What @jruiz is speaking about what is sometimes referred to as "Relative Measure" (RM) or Unit Measure. In RM, one chooses some aspect of a sketch or part. The length of that aspect is set as the "Unit Length" (i.e. a length of 1). Then all other lengths are expressed as their proportionality to the Unit Length. In Joinery, we call this using "Relative Measure" because everything is related to a single part. It is a handy way of reducing the complexity of numbers in design and building.
Later, if the design needs to be set to a specific measuring standard, it is a simple matter to apply that standard directly. If it has to be scaled, everything is simply multiplied by the scaling factor. This is commonly done in mathematics when talking about trigonometry and conic sections where everything is related to a "unit circle" (i.e. a circle with radius = 1). It is in essence a "unit-less" way of working. While it does not work for everything, when used properly, it is a great way to reduce complexity without loss of information.
For example, my Corner Display Cabinet, is a pseudo-example. All, or nearly all, of my "numbers" are relativistic relationships between material specifications, and design constraints ("Corner Unit Dimension" in my spreadsheet) using the expression engine and spreadsheet. If it were a true RM, I would have:
- chosen a single spreadsheet entry
- set that entry equal to 1
- set all expression engine entries to multiples of 1
After my design was complete, I could simply assign a measurement system and scale my RM by the appropriate factor. In this case I could easily have chosen the thickness of my plywood as my RM, because that dictated most of my other consideration. Thus 0.75 inches is divided by itself to get the RM of 1, and as a result, the measurement indicators (inches) cancel out: 0.75 inches = 1.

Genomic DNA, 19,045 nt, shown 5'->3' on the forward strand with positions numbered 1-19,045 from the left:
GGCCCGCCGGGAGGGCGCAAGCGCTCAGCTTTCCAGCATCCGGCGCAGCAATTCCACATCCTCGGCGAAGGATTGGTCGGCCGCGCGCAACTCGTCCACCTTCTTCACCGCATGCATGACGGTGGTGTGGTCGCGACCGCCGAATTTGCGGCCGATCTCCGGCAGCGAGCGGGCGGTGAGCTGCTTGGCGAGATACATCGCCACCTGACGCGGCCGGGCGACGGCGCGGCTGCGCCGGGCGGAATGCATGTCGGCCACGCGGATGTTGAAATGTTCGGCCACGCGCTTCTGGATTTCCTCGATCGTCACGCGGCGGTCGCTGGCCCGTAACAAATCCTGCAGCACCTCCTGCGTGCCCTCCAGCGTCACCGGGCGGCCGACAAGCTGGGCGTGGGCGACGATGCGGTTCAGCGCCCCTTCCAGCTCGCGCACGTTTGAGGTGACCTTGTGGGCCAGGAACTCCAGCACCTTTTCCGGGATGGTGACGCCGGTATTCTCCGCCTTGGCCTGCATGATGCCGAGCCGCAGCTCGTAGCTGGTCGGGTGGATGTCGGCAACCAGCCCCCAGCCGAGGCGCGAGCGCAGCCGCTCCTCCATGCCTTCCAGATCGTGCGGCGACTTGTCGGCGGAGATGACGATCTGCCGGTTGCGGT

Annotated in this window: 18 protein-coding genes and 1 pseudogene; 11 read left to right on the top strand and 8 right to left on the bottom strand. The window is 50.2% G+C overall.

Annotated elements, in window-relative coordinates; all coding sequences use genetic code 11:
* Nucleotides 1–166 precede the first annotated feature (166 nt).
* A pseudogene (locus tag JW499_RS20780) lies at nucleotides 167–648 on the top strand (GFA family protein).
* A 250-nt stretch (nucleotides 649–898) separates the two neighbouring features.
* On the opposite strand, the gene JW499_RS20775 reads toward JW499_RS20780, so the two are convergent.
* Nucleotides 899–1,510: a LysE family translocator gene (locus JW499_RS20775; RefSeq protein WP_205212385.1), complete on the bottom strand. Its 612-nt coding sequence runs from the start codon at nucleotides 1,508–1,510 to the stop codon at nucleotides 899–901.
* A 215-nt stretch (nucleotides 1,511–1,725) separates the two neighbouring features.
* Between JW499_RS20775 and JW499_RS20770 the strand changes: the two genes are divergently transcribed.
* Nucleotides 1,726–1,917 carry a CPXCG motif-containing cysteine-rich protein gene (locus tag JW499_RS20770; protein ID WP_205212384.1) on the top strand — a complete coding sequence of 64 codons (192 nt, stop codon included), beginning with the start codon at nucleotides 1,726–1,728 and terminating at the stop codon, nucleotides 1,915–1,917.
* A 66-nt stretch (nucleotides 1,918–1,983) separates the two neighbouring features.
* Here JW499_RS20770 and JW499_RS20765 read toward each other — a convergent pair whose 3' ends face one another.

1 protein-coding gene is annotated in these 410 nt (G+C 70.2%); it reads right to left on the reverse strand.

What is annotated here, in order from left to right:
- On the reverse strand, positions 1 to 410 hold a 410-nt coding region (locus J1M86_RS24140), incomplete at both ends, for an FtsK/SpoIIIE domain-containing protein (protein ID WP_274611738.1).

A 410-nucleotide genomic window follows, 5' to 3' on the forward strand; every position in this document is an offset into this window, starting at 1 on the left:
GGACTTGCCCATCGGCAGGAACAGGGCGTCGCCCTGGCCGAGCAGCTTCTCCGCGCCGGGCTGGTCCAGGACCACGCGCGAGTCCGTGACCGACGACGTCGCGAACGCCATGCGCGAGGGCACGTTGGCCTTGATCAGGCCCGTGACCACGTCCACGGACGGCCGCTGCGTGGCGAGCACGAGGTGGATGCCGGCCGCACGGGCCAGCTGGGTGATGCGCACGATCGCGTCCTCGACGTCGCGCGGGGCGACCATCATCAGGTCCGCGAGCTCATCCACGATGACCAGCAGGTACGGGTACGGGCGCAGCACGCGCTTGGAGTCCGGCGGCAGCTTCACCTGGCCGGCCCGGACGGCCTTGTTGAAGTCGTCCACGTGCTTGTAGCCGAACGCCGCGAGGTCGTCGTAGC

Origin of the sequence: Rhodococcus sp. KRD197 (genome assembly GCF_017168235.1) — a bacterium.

RM would definitely have simplified many of the expression engine entries, and made data entry both faster and less error prone. It would also make the design simplistically scalable and convertible to any length measurement system (simply measure the thickness of the plywood in the chosen system and multiply everything by that value adding the system notation -- in, ft, mm, km, etc.). For an automated factory, the simplified scheme with its ease of scale makes robots and other CNC machines simpler, faster, and more accurate to program and operate. The hard part is getting people to look past the units and numbers. Once that is done, RM becomes an amazing powerful tool.
The drawn back of RM can be the hiding of how relationships were determined. In my example, some relationships where a combination of design constraints and multiple materials constraints as shown by some of the complex expression engine statements. For myself as a Joiner, these relationships are at the heart of Joinery, so loosing them for a simplified numbering scheme would be a difficult change for myself lat least. Hence my choice of a pseudo-RM.
Link to my Corner Display Case FCStd file: https://www.dropbox.com/sh/ireycs387arn ... lRkAa?dl=0